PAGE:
Gorillas were losing hair and developing white, scaly skin. The baby gorilla had lost almost all its hair and was very thin. And the mother had also lost almost all of her hair where she was carrying the baby,” Kalema-Zikusoka recalls. “The baby was also making crying sounds, which is extremely abnormal for gorillas. I actually went and visited a human doctor friend of mine, because they could have picked it up from people. And she said it was scabies.”
Scabies is a minor skin infection for humans, but gorillas were new to the disease. For Kalema-Zikusoka, it was the first time she saw a human disease jump to mountain gorillas with fatal consequences. Recognizing this link between wildlife health and human health marked a turning point in her thinking.
“It made me realize that you can’t protect the gorillas if you don’t think about the people living around the park, who have very little health care,” she says. “And because we’re so closely related genetically, we can easily get diseases from each other. The only long-term and sustainable method to improve the gorillas’ health is by improving the health of the people living around the park, and not just the people, but their livestock as well.”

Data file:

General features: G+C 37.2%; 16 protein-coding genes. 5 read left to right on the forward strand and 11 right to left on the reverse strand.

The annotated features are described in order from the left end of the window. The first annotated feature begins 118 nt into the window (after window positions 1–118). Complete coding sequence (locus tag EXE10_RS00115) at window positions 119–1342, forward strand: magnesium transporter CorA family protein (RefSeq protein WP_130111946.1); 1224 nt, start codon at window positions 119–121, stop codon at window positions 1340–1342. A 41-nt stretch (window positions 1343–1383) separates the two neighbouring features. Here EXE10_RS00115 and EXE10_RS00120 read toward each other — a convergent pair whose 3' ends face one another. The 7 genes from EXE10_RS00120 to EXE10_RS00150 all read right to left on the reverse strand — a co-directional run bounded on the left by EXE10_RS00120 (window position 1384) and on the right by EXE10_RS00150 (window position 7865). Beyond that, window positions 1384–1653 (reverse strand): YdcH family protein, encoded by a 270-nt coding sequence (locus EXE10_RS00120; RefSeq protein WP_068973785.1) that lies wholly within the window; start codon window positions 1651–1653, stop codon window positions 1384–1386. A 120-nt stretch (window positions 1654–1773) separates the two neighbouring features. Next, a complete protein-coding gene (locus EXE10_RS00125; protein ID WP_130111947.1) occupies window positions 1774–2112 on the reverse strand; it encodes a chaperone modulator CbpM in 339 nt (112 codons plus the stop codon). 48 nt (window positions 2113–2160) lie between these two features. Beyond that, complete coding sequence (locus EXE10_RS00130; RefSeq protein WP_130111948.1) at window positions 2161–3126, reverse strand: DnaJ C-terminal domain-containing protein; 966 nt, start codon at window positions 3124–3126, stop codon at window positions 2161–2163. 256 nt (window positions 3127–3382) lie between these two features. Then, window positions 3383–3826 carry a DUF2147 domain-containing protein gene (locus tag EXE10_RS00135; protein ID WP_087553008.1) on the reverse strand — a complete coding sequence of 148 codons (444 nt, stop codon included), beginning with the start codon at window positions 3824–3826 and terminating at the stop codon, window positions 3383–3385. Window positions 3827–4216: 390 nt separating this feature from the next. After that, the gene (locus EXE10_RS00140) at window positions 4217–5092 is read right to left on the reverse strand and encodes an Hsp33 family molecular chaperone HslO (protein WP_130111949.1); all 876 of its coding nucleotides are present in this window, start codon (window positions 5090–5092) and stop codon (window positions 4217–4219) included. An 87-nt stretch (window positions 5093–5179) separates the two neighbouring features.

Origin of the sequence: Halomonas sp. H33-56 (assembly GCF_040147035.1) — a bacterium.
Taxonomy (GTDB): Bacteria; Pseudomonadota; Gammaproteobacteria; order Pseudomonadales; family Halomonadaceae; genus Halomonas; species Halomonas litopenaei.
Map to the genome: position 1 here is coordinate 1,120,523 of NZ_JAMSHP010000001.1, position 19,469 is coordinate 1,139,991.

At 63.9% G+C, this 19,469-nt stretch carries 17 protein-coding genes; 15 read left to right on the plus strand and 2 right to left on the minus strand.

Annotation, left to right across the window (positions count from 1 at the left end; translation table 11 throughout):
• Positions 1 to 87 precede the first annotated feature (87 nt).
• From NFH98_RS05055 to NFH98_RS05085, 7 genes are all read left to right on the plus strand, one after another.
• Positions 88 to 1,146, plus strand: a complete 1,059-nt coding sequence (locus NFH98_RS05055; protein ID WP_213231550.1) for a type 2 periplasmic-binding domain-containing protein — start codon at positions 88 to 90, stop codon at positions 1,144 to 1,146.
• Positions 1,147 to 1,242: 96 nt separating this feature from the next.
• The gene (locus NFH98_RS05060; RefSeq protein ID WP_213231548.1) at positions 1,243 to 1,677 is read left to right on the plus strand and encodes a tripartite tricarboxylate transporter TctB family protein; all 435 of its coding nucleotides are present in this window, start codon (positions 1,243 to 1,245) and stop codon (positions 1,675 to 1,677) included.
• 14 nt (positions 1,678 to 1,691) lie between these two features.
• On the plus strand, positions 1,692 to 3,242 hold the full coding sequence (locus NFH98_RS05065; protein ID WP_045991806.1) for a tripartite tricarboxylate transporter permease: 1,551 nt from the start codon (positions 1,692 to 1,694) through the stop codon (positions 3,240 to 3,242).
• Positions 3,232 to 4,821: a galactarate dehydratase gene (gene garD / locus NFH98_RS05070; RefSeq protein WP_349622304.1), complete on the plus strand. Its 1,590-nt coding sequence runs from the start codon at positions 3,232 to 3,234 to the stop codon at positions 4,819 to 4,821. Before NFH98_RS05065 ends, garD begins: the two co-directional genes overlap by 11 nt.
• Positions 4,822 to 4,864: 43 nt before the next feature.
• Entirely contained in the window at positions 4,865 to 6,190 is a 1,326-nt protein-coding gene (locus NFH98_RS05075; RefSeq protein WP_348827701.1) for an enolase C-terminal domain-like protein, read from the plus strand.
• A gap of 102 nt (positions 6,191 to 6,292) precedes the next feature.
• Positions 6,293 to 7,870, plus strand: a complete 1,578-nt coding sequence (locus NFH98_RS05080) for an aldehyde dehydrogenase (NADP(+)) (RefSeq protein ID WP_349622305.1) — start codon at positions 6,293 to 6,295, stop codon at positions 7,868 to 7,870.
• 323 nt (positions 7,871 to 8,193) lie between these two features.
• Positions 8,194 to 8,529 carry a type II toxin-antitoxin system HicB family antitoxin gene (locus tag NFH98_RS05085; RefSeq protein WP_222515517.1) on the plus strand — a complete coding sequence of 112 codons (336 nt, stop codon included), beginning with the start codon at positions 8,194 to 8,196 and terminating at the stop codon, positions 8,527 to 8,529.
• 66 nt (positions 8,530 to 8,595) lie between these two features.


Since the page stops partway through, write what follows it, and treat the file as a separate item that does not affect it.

“When you go to visit them in the wild, you actually feel like you’re connecting. They look at you. You look at them, and there’s some kind of connection. It’s actually very therapeutic watching them. And the infant gorillas are very playful, just like humans. When I see them playing, I think of my two children.”
Kalema-Zikusoka has received a number of honours, awards, and other public recognitions of her environmental and humanitarian work. In 2009, she won the Whitley Gold Award, the top prize awarded in what is considered the "Green Oscars". The San Diego Zoo gave her its Conservation-in-Action Award. Seed magazine named her one of its eight "Revolutionary Minds in Science."
Kalema-Zikusoka was profiled in the BBC documentary, Gladys the African Vet. She has also been featured in documentaries in National Geographic, Animal Planet, MNet and Uganda Television.
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